And then to speak.


14

I,3,716

Agamemnon. Speak frankly as the wind;
It is not Agamemnon's sleeping hour:
That thou shalt know. Trojan, he is awake,
He tells thee so himself.

Aeneas. Trumpet, blow loud,
Send thy brass voice through all these lazy tents;
And every Greek of mettle, let him know,
What Troy means fairly shall be spoke aloud.
[Trumpet sounds]
We have, great Agamemnon, here in Troy
A prince call'd Hector,—Priam is his father,—
Who in this dull and long-continued truce
Is rusty grown: he bade me take a trumpet,
And to this purpose speak. Kings, princes, lords!
If there be one among the fair'st of Greece
That holds his honour higher than his ease,
That seeks his praise more than he fears his peril,
That knows his valour, and knows not his fear,
That loves his mistress more than in confession,
With truant vows to her own lips he loves,
And dare avow her beauty and her worth
In other arms than hers,—to him this challenge.
Hector, in view of Trojans and of Greeks,
Shall make it good, or do his best to do it,
He hath a lady, wiser, fairer, truer,
Than ever Greek did compass in his arms,
And will to-morrow with his trumpet call
Midway between your tents and walls of Troy,
To rouse a Grecian that is true in love:
If any come, Hector shall honour him;
If none, he'll say in Troy when he retires,
The Grecian dames are sunburnt and not worth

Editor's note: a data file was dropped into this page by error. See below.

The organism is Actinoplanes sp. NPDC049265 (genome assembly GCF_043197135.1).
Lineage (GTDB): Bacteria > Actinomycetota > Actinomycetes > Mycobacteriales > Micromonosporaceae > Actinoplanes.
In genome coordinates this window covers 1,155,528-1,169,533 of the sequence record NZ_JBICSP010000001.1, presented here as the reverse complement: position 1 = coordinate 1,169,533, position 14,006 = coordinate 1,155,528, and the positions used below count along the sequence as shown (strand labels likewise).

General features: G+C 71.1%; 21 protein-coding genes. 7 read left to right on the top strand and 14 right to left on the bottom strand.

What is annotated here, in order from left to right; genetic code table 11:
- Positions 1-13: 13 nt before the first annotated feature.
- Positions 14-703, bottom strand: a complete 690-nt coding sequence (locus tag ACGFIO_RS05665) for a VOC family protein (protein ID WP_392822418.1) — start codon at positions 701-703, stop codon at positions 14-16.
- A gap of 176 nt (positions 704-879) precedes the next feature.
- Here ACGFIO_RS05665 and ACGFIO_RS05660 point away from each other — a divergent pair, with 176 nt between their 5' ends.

The splinter of a lance. Even so much.


15

I,3,763

Nestor. Tell him of Nestor, one that was a man
When Hector's grandsire suck'd: he is old now;
But if there be not in our Grecian host
One noble man that hath one spark of fire,
To answer for his love, tell him from me
I'll hide my silver beard in a gold beaver
And in my vantbrace put this wither'd brawn,
And meeting him will tell him that my lady
Was fairer than his grandam and as chaste
As may be in the world: his youth in flood,
I'll prove this truth with my three drops of blood.

Aeneas. Now heavens forbid such scarcity of youth!


16

IV,1,2201

Deiphobus. It is the Lord AEneas.

Aeneas. Is the prince there in person?
Had I so good occasion to lie long
As you, prince Paris, nothing but heavenly business
Should rob my bed-mate of my company.


17

IV,1,2210

Paris. A valiant Greek, AEneas,—take his hand,—
Witness the process of your speech, wherein
You told how Diomed, a whole week by days,
Did haunt you in the field.

Aeneas. Health to you, valiant sir,
During all question of the gentle truce;
But when I meet you arm'd, as black defiance
As heart can think or courage execute.


18

IV,1,2219

Diomedes. The one and other Diomed embraces.